Experience Sharks' biggest asset on paper


Experience Sharks' biggest asset on paper

SAN JOSE Its the single leading advantage on paper that the Sharks have over their first round series opponent, the St. Louis Blues.

Experience. Nearly everyone on the San Jose roster has been here before. Many of the Blues havent.

Can it make a difference?

It depends, Ryane Clowe said. Its something weve gained over the past few years. Before, me and Joe Pavelski and Dougie Murray didnt have much experience, but now were a team with experience. Weve been through a lot.

Todd McLellan said: At some point, I do believe experience comes into play. Whether youre ahead, behind, certain moments, dealing with it during the game, after the game. We have some experience.

Keeping emotions in check during a seven-game playoff series is paramount, as the Sharks will have to avoid getting too confident after a win or too discouraged or panicked after a loss. With players like Joe Thornton, Dan Boyle, Patrick Marleau, Clowe and Pavelski, that shouldnt be an issue.

The highs and lows of a playoff game or a playoff series is a little bit more manageable with the experience, Marleau said. You try to pass that on to the younger guys who havent had that much experience.

When youre in those key situations, you know youre been there before and succeeded, and sometimes failed. You know how to handle those.

Even 23-year-old Logan Couture, who just completed his second full season in the NHL, has already played in 33 playoff games. Thats more than all but four players expected to dress for the Blues in Game 1 (Jamie Langenbrunner, Jason Arnott, Kent Huskins, Scott Nichol).

He reflected a bit upon his first action in the postseason in 2009-10, when he had four goals in 15 games before the Sharks lost to the Blackhawks.

My first playoff game and first playoff series, the nerves and intensity goes up so much more, he said. "Experience does make a little bit of a difference. By the time youre a period into your first game, youre playing hockey again. Youre used to it. But, there is a little bit of a difference.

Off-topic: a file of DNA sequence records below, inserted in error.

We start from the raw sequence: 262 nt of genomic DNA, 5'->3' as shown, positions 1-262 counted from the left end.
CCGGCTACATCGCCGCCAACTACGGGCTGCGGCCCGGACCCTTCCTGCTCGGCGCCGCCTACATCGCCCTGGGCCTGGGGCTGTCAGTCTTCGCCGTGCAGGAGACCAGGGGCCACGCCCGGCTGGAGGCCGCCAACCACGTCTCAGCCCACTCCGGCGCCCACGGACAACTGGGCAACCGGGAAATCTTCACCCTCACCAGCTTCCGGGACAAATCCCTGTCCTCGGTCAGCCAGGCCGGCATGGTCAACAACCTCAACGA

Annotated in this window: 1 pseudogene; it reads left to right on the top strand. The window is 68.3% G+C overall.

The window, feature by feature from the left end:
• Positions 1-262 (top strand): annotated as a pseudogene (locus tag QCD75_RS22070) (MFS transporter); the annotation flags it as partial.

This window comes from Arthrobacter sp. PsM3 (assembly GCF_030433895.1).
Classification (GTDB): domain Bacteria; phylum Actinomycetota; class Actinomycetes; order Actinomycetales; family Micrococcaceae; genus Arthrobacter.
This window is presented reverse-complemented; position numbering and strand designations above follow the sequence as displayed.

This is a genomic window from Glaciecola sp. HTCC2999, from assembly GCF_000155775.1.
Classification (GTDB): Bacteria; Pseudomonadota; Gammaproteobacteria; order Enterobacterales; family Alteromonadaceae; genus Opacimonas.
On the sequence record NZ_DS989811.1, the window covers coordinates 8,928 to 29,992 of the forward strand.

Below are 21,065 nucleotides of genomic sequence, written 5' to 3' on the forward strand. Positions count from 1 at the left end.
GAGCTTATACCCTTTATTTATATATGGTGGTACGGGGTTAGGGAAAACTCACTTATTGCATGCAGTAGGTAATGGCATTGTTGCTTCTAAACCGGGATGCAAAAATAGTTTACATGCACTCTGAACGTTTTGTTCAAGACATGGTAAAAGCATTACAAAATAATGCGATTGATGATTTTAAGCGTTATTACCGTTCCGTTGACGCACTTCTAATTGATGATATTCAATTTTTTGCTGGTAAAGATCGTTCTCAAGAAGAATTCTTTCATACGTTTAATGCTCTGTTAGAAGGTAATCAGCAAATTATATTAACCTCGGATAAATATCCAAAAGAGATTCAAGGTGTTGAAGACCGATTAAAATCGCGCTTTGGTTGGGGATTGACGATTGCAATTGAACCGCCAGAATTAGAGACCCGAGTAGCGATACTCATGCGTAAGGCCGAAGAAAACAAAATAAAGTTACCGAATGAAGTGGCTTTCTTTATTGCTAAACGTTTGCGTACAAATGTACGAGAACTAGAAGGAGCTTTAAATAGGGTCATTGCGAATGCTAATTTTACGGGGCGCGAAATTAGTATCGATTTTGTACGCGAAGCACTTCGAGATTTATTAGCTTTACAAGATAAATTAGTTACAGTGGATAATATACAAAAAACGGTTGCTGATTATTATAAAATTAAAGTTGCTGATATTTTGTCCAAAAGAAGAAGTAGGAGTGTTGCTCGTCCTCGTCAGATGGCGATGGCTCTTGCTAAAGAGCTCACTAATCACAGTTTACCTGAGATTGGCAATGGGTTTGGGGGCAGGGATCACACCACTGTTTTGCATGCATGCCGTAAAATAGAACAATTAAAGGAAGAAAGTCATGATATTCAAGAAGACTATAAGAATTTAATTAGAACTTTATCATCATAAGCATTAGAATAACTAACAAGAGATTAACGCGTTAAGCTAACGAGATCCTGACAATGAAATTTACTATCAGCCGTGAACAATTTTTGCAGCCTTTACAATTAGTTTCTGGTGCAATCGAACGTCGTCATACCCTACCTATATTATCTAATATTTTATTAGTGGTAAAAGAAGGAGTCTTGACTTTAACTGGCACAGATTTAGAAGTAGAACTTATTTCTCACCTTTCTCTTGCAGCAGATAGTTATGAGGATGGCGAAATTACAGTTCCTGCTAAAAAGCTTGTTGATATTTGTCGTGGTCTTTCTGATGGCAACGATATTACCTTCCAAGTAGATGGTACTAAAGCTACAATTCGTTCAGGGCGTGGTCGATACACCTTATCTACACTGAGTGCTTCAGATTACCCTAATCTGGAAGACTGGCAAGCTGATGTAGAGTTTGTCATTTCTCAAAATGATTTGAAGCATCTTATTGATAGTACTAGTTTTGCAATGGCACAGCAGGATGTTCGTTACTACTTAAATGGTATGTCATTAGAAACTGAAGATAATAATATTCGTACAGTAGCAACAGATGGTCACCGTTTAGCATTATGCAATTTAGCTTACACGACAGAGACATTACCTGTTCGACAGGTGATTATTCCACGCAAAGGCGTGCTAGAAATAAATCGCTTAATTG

Conversely, the Sharks will be forced to start a first round series on the road for the first time since 2007. It's a place that been kind to them in 2011-12. After winning five of their first six games away from HP Pavilion, the Sharks were just 12-16-7 the rest of the way.

The Blues finished tied with Detroit for the most points at home in the NHL (30-6-5, 65 points).

Were starting on the road going into enemy territory, and youve got to come out with at least one victory to switch that back to home ice advantage for yourself, Marleau said. Its a tough task at the start, but its a great opportunity to get our game going on the road.

Couture said: You want to win no matter what seed you are, whether its eight, or seven or six. Obviously, theyre going to want to win their home games. We want to go in there and beat them in their home rink.

And if they lose the first match in that hostile environment on Thursday, drawing on their experience could help shift the momentum back in their favor in time for Game 3 at The Tank.

Brent Burns, who hasnt been in the playoffs since 2008 and has never advanced past the first round in two attempts with the Wild, said: When you have guys that have been through it, its going to be nice. When things are going really well they can bring you down a notch, and when things are going really bad they can bring you up a notch.

When youre in a seven-game series you want to stay as even keel as possible, because it can change. We have a lot of great leaders here that have won a lot, and been through a lot.

Whether that will make a difference is to be determined.

Process there even if results aren't for Sharks early in new season

Process there even if results aren't for Sharks early in new season

Saturday’s loss to the New York Islanders is one with which Sharks fans have become all too familiar.

The Sharks held a decided 41-23 edge on the shot count, but trailed 3-1 on the scoreboard. Since 2005, no team in the league has lost more games (59) in which they shot 35 or more times, and held their opponent to 25 or fewer shots.

No, your instincts haven’t deceived you over the Joe Thornton era: San Jose has lost a lot of games where they’ve otherwise outplayed their opponent. Of course, they’ve won plenty of those games too. More often than not, in fact, winning 72 of 131 times under those circumstances.

Frustration under those circumstances became readily apparent in the second period on Saturday, when Joe Pavelski broke his stick over Thomas Greiss’ net. The captain had plenty of reason to be unhappy, as his goalless drought to start the season has mirrored his team’s inability to finish at even strength.